Technology

No, Google Stadia won’t shut down, but how long will it last?

Stadia – Google’s game streaming platform – has looked shaky ever since it lost its own game studios just 15 months after launch. But more than a year after that ominous sign, Stadia is still up and running, adding around 100 games (of varying quality) every year.

Recently, a very sketchy rumor suggested that the service has finally fizzled out. In a now-deleted post on the Stadia Facebook group, someone claiming to have insider information claimed that Google has an “exit plan” for the service and its shutdown will be completed “by the end of the summer.”

“Just a warning,” the message said. “My old colleague and friend Is [sic.] now one of Google’s regional managers,” he continues, setting the stage for something that is almost certainly fictional. In short, Google is starting [Stadia] exit plan. They didn’t have an exact end date for service, but they said by the end of the summer.”

It further states that the company “will not outsource its services or servers to any other competition per se, and this will be very similar to what they did with Google Play Music.” Same exit approach and strategy.”

This is actually the opposite of what happened with Google Play Music, which merged with YouTube Music after the closure. You might think that a Google regional manager is familiar with the company’s recent history.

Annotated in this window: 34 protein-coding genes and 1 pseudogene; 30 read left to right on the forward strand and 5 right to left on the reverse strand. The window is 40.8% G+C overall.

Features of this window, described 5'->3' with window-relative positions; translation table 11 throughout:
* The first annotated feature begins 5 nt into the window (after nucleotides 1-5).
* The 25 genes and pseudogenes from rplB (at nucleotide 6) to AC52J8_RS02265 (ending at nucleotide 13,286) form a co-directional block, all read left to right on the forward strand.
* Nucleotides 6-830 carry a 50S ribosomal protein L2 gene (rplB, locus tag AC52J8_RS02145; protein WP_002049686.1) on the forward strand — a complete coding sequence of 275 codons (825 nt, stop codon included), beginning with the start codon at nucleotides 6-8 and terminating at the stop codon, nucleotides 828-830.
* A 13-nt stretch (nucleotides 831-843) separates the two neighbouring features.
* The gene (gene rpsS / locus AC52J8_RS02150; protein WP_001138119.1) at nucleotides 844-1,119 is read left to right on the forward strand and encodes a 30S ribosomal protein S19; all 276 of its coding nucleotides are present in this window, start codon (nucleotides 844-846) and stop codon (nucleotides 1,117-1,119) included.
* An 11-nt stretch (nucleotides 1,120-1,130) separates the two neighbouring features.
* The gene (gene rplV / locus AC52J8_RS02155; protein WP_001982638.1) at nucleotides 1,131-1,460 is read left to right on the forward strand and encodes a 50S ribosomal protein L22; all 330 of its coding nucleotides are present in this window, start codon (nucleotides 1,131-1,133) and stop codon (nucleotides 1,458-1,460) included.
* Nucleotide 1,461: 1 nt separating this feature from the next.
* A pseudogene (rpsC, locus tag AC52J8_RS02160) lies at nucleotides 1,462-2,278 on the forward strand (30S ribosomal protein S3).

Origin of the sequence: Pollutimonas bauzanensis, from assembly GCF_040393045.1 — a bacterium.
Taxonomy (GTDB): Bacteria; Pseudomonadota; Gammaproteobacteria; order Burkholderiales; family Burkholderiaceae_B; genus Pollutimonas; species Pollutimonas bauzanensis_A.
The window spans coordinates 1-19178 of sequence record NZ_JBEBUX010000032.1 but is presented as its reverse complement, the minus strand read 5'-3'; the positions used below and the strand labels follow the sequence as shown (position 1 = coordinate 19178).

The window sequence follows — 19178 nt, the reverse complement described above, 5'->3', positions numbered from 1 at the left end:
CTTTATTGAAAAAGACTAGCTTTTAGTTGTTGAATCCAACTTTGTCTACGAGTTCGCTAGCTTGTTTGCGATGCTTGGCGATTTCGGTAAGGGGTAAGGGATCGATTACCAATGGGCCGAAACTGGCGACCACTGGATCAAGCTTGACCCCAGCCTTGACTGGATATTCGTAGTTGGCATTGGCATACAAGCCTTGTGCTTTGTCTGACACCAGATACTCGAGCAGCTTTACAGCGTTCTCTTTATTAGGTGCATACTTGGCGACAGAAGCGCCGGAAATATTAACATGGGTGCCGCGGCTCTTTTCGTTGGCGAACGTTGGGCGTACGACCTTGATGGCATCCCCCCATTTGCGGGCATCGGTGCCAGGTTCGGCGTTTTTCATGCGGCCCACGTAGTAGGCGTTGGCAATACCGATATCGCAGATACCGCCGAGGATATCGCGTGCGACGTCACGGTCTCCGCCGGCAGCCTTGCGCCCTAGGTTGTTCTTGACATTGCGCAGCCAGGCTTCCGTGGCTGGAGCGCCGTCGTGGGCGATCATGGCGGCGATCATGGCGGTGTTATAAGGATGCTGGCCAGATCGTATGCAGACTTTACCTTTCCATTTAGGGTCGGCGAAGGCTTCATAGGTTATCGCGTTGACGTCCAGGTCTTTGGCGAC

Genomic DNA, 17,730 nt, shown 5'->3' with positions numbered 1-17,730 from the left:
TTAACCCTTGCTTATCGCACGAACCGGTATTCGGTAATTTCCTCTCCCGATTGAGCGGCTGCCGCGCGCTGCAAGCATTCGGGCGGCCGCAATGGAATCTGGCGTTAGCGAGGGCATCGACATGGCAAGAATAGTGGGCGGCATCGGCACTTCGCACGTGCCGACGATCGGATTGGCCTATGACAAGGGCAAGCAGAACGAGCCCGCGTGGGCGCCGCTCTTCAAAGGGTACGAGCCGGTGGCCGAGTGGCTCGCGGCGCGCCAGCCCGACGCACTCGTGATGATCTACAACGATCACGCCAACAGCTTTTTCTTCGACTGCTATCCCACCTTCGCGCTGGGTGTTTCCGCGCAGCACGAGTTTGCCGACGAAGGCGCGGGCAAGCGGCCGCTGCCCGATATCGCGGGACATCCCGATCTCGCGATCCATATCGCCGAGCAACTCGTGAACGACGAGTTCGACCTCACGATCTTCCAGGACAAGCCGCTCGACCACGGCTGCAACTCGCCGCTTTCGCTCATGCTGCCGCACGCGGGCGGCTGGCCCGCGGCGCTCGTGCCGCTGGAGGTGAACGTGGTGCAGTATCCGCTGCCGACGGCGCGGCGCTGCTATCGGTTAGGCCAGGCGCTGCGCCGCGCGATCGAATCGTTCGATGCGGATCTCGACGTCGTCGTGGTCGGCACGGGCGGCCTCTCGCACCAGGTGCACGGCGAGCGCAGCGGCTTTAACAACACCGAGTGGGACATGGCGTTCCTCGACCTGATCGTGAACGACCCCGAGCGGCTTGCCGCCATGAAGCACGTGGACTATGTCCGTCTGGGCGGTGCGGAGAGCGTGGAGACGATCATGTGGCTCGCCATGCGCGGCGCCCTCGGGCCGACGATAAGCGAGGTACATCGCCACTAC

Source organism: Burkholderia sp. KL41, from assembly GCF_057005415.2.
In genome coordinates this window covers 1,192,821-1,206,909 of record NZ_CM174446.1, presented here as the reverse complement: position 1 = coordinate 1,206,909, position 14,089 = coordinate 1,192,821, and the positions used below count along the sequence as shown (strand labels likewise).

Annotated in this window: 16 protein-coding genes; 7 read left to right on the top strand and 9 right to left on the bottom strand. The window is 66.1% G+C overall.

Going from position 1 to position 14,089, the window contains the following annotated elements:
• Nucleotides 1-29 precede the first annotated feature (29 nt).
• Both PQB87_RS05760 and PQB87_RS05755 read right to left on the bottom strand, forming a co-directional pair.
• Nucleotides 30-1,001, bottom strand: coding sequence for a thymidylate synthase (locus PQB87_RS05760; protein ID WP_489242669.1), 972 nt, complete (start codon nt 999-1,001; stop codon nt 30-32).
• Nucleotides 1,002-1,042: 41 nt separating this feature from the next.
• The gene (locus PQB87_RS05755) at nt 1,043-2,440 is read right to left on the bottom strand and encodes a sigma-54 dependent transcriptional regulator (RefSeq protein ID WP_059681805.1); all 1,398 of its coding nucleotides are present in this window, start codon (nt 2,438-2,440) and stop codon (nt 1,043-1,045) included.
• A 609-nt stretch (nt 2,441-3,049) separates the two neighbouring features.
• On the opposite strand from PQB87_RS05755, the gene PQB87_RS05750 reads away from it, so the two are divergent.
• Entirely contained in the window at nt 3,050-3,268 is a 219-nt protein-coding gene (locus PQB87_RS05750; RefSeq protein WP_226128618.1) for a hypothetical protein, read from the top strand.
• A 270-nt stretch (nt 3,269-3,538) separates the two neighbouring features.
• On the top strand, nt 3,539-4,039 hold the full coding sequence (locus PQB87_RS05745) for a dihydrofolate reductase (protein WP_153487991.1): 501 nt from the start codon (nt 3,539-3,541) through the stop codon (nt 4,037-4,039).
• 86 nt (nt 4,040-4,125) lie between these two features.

The entire post was captured for posterity by the Killed By Google Twitter account and you can read it below:

In any case, like many of the viral “each other” messages on Facebook, it’s all nonsense. Google has directly denied this story. (will open in a new tab)and gently poked fun at him via a Stadia social media account:

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So, Stadia is safe for the summer and probably the rest of the year. Still, it would be unwise to bet on its long-term prospects.

How long can Stadia last?

google stadium

(Image credit: Tom’s Guide)

Perhaps Google is wise not to disclose the number of active Stadia users, so it’s hard to accurately calculate market share. But that hasn’t stopped people from trying.

When some numbers were released in February, one Redditor (will open in a new tab) noticed that only 5,390 of the 860,000 people who play Destiny 2 do so through Stadia. This is 0.6% of the total number of players.

Coincidentally—or perhaps not—these stats were released about a week before word got out that Google was “deprioritizing” Stadia. The Stadia team is reportedly only spending about 20% of their time on Stadia itself, with the rest of the time working on a streaming service for third parties like Peloton, Capcom, and AT&T.

Add to that the lack of third-party exclusives and the mixed quality of the hundreds or so games Stadia receives a year, and it indicates the service is surviving rather than thriving.

It can only work so long. If there are few new subscribers, the numbers will only go one way, and even a business fed from Google’s deep pockets cannot last forever. Just ask Google Reader, Google Buzz, Google Wave, Google Plus and Pixel Slate.

Stadia may not be dead by the end of summer 2022, but I wouldn’t want it to be here by fall 2024.

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